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Writing is my way of diving deep into an issue. My approach is to watch, read and listen - sometimes for years - in order to grasp the dynamics, resistance and patterns of thought that repeat and impede progress and breakthrough.
I'm the minority in my house sometimes. My wife is Swedish, and we go to Sweden and everyone is rattling off in Swedish. It's like, 'OK, I can just read a book.'
I find the female tragedy of insecurity to be hilarious. We get obsessed over issues like the tiny skin tags on our backs or that we're fat. You read one line in a magazine and it sends you into a tailspin.
I recently read that it's the left brain that does all that calculating, and the right brain that does the poetry. Somehow I've veered way towards the left. I've been doing it for years. Maybe I do art to balance it out.
I read the 'Twilight' books before the movie and the whole craze happened. And then I loved it. I was in love with Edward before every other girl that says she's in love with him was. Because I read them a long time ago shooting a movie in Salt Lake City, and one of Stephenie Meyer's friends said, 'Make sure you read my friend's book.'
In life, if you don't know the truth, then you can't be free, because then you'll believe that the lies are the truth. But once we realize that when we read the Word of God, and you know the truth of who you are, then I'm not a man without arms and legs. I am a child of God.
I've never seen 'Seinfeld', never seen 'The Cosby Show'; I just don't watch it. I saw half of 'Oprah' one time. I'd rather read.
I speak Mandarin and can read and write a little. I took a few classes at Harvard to get better in my reading and writing skills.
To read a book, to think it over, and to write out notes is a useful exercise; a book which will not repay some hard thought is not worth publishing.
I had the fortune or misfortune to learn how to read fluently starting at the age of three. So I had read maybe 150 books by the time I hit 1st grade. And I already knew that the teachers were lying to me.
Imagine someone holding forth on biology whose only knowledge of the subject is 'The Book of British Birds,' and you have a rough idea of what it feels like to read Richard Dawkins on theology.
Nothing in the last few years has dazzled me more than Hilary Mantel's 'Wolf Hall,' which blew the top of my head straight off. I've read it three times, and I'm still trying to figure out how she put that magnificent thing together.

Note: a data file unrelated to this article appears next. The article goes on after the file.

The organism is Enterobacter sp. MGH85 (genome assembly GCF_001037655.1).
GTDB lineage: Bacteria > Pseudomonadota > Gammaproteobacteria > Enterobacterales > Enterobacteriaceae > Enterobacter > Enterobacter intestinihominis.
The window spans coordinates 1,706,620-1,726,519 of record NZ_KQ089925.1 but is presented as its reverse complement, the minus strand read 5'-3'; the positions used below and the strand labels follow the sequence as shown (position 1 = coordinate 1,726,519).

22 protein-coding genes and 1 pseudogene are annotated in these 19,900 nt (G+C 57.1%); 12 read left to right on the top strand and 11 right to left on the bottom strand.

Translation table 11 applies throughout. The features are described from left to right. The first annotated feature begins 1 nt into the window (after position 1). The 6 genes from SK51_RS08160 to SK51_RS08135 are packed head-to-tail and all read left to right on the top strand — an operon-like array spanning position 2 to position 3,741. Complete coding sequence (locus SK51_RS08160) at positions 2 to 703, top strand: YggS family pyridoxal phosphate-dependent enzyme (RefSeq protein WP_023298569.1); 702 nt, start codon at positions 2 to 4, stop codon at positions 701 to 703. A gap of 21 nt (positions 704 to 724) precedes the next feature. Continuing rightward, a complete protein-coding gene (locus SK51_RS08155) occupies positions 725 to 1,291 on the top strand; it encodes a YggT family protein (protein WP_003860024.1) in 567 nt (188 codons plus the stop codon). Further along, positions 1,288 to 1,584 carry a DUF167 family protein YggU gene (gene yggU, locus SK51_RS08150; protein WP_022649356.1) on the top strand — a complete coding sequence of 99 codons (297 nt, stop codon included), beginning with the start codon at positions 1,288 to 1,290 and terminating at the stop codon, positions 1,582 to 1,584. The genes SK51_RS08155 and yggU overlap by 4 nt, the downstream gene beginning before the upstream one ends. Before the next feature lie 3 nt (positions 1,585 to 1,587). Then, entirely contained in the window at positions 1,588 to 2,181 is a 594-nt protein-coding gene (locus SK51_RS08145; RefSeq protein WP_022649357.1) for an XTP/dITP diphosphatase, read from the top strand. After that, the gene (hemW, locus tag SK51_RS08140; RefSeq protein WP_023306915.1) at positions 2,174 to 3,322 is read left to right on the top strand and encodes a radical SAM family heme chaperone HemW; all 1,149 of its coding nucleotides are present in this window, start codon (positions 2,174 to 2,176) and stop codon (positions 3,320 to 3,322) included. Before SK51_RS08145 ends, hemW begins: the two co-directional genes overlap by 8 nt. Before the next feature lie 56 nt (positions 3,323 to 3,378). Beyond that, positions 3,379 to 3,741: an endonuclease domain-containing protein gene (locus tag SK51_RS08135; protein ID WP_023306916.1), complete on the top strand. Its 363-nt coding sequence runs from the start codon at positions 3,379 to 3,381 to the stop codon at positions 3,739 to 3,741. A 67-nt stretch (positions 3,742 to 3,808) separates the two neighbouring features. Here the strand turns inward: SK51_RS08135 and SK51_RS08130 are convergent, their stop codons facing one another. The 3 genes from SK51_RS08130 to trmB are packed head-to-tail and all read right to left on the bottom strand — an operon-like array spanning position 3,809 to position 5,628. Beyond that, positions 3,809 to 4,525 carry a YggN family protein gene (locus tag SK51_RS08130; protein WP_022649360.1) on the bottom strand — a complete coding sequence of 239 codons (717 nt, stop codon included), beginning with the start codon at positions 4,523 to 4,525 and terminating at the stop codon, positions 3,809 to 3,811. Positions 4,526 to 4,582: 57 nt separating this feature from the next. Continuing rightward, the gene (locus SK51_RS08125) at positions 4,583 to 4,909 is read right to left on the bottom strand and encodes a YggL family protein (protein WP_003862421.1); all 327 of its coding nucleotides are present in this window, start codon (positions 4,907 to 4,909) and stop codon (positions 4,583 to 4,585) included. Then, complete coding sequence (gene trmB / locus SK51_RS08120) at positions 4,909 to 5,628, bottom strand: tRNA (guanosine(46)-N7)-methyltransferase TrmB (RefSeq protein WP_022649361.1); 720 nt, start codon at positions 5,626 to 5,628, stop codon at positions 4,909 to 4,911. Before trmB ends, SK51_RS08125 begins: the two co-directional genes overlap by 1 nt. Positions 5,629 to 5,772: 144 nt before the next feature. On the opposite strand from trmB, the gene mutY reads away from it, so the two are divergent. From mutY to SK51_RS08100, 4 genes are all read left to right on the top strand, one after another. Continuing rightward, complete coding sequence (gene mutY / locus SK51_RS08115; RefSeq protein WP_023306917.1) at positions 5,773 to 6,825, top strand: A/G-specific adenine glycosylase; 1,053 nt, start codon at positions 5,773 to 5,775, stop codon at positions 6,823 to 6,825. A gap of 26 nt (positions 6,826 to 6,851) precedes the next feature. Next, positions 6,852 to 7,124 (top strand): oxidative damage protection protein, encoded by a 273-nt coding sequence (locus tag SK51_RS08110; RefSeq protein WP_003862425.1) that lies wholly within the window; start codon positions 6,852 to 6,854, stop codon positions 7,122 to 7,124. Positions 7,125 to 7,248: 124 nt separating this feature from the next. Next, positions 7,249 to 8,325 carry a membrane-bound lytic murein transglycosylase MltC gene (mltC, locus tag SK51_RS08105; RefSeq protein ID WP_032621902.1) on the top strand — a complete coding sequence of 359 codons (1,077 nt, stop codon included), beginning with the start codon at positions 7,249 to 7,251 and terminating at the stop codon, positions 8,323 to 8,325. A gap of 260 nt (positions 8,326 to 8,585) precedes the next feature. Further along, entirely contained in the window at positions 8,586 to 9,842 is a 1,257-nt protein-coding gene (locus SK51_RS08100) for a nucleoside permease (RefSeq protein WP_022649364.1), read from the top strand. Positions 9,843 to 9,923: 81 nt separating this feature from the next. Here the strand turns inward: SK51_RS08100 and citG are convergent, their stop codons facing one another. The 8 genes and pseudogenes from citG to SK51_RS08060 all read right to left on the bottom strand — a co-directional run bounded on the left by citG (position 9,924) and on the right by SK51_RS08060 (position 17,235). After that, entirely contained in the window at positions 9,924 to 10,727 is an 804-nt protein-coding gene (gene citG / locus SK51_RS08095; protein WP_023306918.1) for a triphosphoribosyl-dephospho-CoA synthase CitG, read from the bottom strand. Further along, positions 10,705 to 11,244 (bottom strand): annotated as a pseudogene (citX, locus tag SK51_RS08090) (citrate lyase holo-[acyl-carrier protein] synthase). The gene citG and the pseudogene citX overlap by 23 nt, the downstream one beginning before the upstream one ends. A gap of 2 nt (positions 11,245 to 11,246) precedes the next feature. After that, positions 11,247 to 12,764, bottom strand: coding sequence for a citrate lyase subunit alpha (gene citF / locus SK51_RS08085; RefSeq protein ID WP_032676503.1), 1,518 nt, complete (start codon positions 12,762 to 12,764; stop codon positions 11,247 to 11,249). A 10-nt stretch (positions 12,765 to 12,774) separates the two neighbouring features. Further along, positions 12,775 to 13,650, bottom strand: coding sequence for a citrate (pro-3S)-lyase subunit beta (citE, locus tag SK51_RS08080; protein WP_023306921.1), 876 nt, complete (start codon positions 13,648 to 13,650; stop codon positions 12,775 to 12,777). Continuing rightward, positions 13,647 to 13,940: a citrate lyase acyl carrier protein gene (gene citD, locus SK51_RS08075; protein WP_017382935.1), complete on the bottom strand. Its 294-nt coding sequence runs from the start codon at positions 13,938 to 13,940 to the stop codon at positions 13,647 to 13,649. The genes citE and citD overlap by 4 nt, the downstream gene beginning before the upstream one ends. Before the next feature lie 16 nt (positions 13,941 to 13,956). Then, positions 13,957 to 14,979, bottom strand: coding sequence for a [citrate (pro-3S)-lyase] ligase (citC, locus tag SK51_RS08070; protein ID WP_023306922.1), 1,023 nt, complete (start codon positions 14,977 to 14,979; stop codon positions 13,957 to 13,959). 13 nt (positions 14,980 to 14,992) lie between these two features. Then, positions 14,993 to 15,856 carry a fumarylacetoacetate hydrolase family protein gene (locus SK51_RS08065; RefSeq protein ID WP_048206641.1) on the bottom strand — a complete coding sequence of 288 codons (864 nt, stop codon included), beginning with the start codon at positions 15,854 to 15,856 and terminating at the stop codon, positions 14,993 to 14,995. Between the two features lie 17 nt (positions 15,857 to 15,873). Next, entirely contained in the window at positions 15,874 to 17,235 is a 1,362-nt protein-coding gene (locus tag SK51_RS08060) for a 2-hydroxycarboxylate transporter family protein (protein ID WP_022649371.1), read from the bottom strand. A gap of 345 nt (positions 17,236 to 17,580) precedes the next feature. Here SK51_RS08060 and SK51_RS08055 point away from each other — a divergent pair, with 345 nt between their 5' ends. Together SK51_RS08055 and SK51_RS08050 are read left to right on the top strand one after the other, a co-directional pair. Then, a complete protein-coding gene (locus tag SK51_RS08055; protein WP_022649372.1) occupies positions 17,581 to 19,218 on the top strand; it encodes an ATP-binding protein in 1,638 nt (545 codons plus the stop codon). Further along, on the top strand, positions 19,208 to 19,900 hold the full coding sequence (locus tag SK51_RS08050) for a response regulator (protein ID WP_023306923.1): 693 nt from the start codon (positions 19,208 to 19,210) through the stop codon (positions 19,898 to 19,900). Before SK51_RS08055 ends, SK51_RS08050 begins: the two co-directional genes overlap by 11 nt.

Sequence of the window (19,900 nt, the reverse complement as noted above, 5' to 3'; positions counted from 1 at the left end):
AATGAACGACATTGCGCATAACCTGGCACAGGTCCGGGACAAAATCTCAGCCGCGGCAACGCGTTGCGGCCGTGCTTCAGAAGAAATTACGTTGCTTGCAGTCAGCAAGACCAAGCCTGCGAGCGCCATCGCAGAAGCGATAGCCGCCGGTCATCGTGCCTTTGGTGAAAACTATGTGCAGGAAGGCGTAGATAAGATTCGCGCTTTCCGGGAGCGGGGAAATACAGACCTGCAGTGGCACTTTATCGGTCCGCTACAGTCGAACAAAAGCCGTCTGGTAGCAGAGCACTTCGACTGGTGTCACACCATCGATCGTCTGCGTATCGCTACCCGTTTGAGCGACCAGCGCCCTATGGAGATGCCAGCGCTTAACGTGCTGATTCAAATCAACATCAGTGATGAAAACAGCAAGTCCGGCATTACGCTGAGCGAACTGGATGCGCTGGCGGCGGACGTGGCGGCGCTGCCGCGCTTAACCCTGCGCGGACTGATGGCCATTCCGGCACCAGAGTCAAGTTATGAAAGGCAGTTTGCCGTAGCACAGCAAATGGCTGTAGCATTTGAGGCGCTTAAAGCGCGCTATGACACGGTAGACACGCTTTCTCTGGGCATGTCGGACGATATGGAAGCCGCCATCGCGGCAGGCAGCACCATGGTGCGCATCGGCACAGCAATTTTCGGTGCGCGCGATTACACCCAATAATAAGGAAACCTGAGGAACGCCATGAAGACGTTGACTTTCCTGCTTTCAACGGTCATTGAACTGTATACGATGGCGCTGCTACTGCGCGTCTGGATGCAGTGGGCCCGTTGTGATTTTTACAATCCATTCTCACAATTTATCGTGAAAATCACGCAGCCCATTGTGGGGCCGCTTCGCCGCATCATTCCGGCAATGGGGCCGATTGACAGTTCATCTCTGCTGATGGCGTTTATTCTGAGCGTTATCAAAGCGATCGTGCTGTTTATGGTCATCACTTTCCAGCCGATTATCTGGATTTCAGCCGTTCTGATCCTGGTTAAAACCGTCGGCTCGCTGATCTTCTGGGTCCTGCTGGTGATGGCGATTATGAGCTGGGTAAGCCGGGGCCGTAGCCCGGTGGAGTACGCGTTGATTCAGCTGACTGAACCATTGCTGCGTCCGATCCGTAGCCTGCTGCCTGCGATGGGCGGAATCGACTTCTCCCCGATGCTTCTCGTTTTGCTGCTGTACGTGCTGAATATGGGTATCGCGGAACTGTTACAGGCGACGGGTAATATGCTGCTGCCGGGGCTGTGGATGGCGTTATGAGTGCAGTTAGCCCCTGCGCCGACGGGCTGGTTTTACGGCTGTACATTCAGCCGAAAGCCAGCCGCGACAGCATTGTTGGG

I think I remember from the offset I said, 'I've visited this territory. This isn't for me.' And then I read the script and I said, 'You know, this is completely something different. This is a whole new life.'
Everyone saw me on TV or read articles, and it was all about my great marriage, the white picket fence, all this success and my perfect life. But behind the scenes, it was a struggle.
We read too much Shakespeare at school, and view our parliamentary politics as dynastic drama, in which an impatient crown prince frets at his long subordination and begins to scheme for the throne he knows he merits, was promised and has earned.
Can't you read? The score demands 'con amore', and what are you doing? You are playing it like married men!
I had written the script for Juno and apparently Steven Spielberg had read it. I can't just call him Steven, that's weird... Mr. Spielberg had read it and he liked it. He asked me if I would write this television show for him and I said, 'Yeah!'
But I honestly don't read critics. My dad reads absolutely everything ever written about me. He calls me up to read ecstatic reviews, but I always insist that I can't hear them. If you give value to the good reviews, you have to give value to the criticism.
There are certain things that are too painful for people to even write about sometimes, and there are certain things that are too hard to read about again.
V. S. Naipaul
When I was 12 years old, I read 'Nancy Drew' mysteries and biographies of Madame Curie and Florence Nightingale and books about girls who love horses or go to nursing school. I belonged to the Girl Scouts and got A's in school and rarely disobeyed my parents. I still kept a collection of Barbie dolls in my room, and I almost never spoke to boys.
Showing up at school already able to read is like showing up at the undertaker's already embalmed: people start worrying about being put out of their jobs.
I'm a home cook and love to read about food, but I'm not trained as a chef. I'm just really into cooking and passionate about it.
I've never been much of a guitarist. I mean, I've played forever, but I was always more of a rhythm kind of guy. I don't read music.
I tried, after I wrote 'Twilight,' to read 'The Historian,' because it was the big thing that summer. But I can't read other people's vampires. If it's too close, I get upset; if it's too far away, I get upset. It just makes me very neurotic.
I do think the first time you read a script, that gut response is very important, and that probably plants a seed that continues to blossom throughout the whole experience.
John F. Kennedy
Martin Luther King, Jr.
A. P. J. Abdul Kalam
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